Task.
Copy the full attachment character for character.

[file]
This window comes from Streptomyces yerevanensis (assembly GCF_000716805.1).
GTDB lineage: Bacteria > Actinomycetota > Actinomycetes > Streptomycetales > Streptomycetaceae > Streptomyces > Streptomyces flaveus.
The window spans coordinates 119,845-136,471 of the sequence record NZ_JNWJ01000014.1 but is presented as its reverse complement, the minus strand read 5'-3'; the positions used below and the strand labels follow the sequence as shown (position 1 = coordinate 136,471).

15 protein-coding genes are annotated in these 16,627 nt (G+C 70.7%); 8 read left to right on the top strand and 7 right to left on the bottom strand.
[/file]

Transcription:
This window comes from Streptomyces yerevanensis (assembly GCF_000716805.1).
GTDB lineage: Bacteria > Actinomycetota > Actinomycetes > Streptomycetales > Streptomycetaceae > Streptomyces > Streptomyces flaveus.
The window spans coordinates 119,845-136,471 of the sequence record NZ_JNWJ01000014.1 but is presented as its reverse complement, the minus strand read 5'-3'; the positions used below and the strand labels follow the sequence as shown (position 1 = coordinate 136,471).

15 protein-coding genes are annotated in these 16,627 nt (G+C 70.7%); 8 read left to right on the top strand and 7 right to left on the bottom strand.